Show simple item record

dc.contributor.authorAntolin, AA
dc.contributor.authorAmeratunga, M
dc.contributor.authorBanerji, U
dc.contributor.authorClarke, PA
dc.contributor.authorWorkman, P
dc.contributor.authorAl-Lazikani, B
dc.date.accessioned2020-03-04T10:11:21Z
dc.date.issued2020-02-17
dc.identifier.citationScientific reports, 2020, 10 (1), pp. 2585 - ?
dc.identifier.issn2045-2322
dc.identifier.urihttps://repository.icr.ac.uk/handle/internal/3524
dc.identifier.eissn2045-2322en_US
dc.identifier.doi10.1038/s41598-020-59074-4en_US
dc.description.abstractPolypharmacology plays an important role in defining response and adverse effects of drugs. For some mechanisms, experimentally mapping polypharmacology is commonplace, although this is typically done within the same protein class. Four PARP inhibitors have been approved by the FDA as cancer therapeutics, yet a precise mechanistic rationale to guide clinicians on which to choose for a particular patient is lacking. The four drugs have largely similar PARP family inhibition profiles, but several differences at the molecular and clinical level have been reported that remain poorly understood. Here, we report the first comprehensive characterization of the off-target kinase landscape of four FDA-approved PARP drugs. We demonstrate that all four PARP inhibitors have a unique polypharmacological profile across the kinome. Niraparib and rucaparib inhibit DYRK1s, CDK16 and PIM3 at clinically achievable, submicromolar concentrations. These kinases represent the most potently inhibited off-targets of PARP inhibitors identified to date and should be investigated further to clarify their potential implications for efficacy and safety in the clinic. Moreover, broad kinome profiling is recommended for the development of PARP inhibitors as PARP-kinase polypharmacology could potentially be exploited to modulate efficacy and side-effect profiles.
dc.formatElectronic
dc.format.extent2585 - ?
dc.languageeng
dc.language.isoeng
dc.rights.urihttp://creativecommons.org/licenses/by/4.0/
dc.subjectHumans
dc.subjectNeoplasms
dc.subjectPiperazines
dc.subjectPiperidines
dc.subjectIndazoles
dc.subjectPhthalazines
dc.subjectIndoles
dc.subjectIsoenzymes
dc.subjectProtein-Serine-Threonine Kinases
dc.subjectCyclin-Dependent Kinases
dc.subjectProto-Oncogene Proteins
dc.subjectAntineoplastic Agents
dc.subjectBinding Sites
dc.subjectProtein Structure, Secondary
dc.subjectProtein Binding
dc.subjectSubstrate Specificity
dc.subjectProtein-Tyrosine Kinases
dc.subjectProtein Interaction Domains and Motifs
dc.subjectHEK293 Cells
dc.subjectMolecular Docking Simulation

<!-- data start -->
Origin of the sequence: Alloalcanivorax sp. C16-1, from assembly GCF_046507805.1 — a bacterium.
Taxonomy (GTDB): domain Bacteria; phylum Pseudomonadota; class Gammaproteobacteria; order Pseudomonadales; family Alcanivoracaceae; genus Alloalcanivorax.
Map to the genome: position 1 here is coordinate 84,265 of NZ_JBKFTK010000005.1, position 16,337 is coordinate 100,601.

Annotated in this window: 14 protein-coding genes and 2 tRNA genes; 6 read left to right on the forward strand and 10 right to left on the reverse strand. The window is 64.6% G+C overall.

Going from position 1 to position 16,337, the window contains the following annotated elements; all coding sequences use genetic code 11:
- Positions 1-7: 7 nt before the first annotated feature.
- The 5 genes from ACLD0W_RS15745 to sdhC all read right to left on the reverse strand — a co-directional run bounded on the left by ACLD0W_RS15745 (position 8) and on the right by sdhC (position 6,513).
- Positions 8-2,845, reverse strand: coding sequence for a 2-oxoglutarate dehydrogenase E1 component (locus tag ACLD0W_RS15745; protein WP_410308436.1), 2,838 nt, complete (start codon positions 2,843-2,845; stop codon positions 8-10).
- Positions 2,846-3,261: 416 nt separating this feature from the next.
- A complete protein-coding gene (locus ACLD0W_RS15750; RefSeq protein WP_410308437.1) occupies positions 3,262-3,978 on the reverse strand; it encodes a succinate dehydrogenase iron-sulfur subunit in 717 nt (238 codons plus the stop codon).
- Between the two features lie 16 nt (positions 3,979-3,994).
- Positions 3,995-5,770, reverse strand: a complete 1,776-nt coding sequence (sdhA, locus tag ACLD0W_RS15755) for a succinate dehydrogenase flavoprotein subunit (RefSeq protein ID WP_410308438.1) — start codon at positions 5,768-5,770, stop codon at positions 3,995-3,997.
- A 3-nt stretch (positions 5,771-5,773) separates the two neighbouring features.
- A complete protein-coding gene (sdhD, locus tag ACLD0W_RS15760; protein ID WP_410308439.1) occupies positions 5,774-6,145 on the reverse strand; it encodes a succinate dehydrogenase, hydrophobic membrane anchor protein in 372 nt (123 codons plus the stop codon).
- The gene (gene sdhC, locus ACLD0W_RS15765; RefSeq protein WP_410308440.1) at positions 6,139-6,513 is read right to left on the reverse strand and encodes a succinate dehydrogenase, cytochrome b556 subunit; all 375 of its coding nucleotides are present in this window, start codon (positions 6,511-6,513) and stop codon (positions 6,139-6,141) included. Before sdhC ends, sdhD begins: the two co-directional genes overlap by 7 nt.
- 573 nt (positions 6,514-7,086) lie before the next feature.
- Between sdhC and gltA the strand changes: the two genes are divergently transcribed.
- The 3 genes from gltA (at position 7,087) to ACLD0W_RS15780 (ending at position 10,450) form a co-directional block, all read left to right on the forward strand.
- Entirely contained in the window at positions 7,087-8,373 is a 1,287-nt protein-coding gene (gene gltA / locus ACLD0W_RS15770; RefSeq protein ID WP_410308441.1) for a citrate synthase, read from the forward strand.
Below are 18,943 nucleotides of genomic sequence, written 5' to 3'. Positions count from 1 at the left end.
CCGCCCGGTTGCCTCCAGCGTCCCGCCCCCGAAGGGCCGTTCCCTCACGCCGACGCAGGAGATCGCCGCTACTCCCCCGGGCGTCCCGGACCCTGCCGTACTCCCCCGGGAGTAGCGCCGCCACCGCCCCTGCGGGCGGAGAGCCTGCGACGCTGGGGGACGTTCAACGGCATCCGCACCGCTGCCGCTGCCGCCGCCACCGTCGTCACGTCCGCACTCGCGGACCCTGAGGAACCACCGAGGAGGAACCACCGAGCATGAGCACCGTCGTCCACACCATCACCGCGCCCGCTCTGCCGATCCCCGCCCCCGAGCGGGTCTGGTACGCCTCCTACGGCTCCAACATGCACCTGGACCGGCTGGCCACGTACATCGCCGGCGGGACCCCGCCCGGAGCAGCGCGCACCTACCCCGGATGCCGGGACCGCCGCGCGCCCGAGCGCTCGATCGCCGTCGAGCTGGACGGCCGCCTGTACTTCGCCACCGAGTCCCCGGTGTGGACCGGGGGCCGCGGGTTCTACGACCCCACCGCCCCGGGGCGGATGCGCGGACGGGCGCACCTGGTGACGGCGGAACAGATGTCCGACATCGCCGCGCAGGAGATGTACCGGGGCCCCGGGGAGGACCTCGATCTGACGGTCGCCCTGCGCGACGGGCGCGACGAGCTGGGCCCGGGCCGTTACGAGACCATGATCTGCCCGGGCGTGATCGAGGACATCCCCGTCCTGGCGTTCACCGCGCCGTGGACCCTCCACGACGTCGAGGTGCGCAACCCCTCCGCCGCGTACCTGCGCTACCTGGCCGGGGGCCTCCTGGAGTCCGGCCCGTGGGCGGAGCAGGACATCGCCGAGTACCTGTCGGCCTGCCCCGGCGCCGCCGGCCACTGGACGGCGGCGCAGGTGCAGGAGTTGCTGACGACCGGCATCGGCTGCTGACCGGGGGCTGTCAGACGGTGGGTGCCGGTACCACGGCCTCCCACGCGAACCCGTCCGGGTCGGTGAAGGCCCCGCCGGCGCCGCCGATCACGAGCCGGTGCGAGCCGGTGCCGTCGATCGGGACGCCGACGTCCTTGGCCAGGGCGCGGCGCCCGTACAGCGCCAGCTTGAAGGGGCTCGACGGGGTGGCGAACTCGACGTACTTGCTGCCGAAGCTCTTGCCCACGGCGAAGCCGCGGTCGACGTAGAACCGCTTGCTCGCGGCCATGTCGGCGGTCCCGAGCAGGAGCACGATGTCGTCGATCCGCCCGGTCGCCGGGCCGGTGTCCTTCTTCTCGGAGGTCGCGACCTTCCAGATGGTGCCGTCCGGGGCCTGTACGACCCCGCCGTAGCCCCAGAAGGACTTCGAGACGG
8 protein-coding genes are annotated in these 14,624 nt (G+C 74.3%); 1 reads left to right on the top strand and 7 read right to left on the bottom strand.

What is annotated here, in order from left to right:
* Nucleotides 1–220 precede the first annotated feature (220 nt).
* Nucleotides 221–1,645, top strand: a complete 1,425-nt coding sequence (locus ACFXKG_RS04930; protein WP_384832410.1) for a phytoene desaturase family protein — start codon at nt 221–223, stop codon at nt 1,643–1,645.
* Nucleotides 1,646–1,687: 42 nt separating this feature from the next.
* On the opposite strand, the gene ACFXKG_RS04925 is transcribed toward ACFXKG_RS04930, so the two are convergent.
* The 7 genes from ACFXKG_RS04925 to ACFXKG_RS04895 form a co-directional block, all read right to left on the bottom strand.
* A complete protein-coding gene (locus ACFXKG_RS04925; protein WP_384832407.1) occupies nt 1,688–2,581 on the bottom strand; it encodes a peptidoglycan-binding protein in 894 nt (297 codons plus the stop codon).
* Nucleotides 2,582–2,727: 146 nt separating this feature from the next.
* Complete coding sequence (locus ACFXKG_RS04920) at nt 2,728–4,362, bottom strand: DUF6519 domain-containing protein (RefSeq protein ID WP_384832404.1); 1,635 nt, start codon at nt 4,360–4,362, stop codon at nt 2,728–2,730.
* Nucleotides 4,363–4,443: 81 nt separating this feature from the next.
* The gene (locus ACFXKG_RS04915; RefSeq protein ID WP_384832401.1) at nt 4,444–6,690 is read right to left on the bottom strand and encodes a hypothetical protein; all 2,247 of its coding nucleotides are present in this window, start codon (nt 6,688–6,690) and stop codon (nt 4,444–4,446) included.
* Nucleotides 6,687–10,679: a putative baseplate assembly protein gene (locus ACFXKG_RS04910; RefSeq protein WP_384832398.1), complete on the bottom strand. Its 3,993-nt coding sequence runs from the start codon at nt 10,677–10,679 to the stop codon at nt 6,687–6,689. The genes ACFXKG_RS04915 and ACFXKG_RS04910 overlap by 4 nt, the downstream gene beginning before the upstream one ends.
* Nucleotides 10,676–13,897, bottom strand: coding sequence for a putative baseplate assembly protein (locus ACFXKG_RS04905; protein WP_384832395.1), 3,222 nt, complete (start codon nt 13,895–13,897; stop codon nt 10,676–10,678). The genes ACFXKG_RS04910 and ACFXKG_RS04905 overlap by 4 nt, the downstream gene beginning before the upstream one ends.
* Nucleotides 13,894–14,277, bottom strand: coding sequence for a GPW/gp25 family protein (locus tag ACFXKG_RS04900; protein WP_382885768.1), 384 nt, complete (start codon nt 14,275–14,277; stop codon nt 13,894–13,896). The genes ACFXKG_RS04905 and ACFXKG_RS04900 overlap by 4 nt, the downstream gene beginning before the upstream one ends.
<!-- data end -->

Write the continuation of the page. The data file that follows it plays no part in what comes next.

dc.subjectPolypharmacology
dc.subjectPoly(ADP-ribose) Polymerase Inhibitors
dc.subjectPoly (ADP-Ribose) Polymerase-1
dc.titleThe kinase polypharmacology landscape of clinical PARP inhibitors.
dc.typeJournal Article
dcterms.dateAccepted2020-01-21
rioxxterms.versionofrecord10.1038/s41598-020-59074-4
rioxxterms.licenseref.urihttps://creativecommons.org/licenses/by/4.0
rioxxterms.licenseref.startdate2020-02-17en_US
rioxxterms.typeJournal Article/Review
dc.relation.isPartOfScientific reports
pubs.issue1
pubs.notesNot known
pubs.organisational-group/ICR
pubs.organisational-group/ICR/Primary Group
pubs.organisational-group/ICR/Primary Group/ICR Divisions
pubs.organisational-group/ICR/Primary Group/ICR Divisions/Cancer Therapeutics
pubs.organisational-group/ICR/Primary Group/ICR Divisions/Cancer Therapeutics/Computational Biology and Chemogenomics
pubs.organisational-group/ICR/Primary Group/ICR Divisions/Cancer Therapeutics/Signal Transduction & Molecular Pharmacology
pubs.organisational-group/ICR/Primary Group/ICR Divisions/Clinical Studies
pubs.organisational-group/ICR/Primary Group/ICR Divisions/Clinical Studies/Clinical Pharmacology – Adaptive Therapy
pubs.organisational-group/ICR
pubs.organisational-group/ICR/Primary Group
pubs.organisational-group/ICR/Primary Group/ICR Divisions
pubs.organisational-group/ICR/Primary Group/ICR Divisions/Cancer Therapeutics
pubs.organisational-group/ICR/Primary Group/ICR Divisions/Cancer Therapeutics/Computational Biology and Chemogenomics
pubs.organisational-group/ICR/Primary Group/ICR Divisions/Cancer Therapeutics/Signal Transduction & Molecular Pharmacology
pubs.organisational-group/ICR/Primary Group/ICR Divisions/Clinical Studies
pubs.organisational-group/ICR/Primary Group/ICR Divisions/Clinical Studies/Clinical Pharmacology – Adaptive Therapy
pubs.publication-statusPublished
pubs.volume10en_US
pubs.embargo.termsNot known
icr.researchteamComputational Biology and Chemogenomicsen_US
icr.researchteamSignal Transduction & Molecular Pharmacologyen_US
icr.researchteamClinical Pharmacology – Adaptive Therapyen_US
dc.contributor.icrauthorAl-Lazikani, Bissanen
dc.contributor.icrauthorClarke, Paulen
dc.contributor.icrauthorWorkman, Paulen
dc.contributor.icrauthorBanerji, Udaien
dc.contributor.icrauthorAntolin Hernandez, Alberten


Files in this item

Thumbnail

This item appears in the following Collection(s)

Show simple item record

http://creativecommons.org/licenses/by/4.0/
Except where otherwise noted, this item's license is described as http://creativecommons.org/licenses/by/4.0/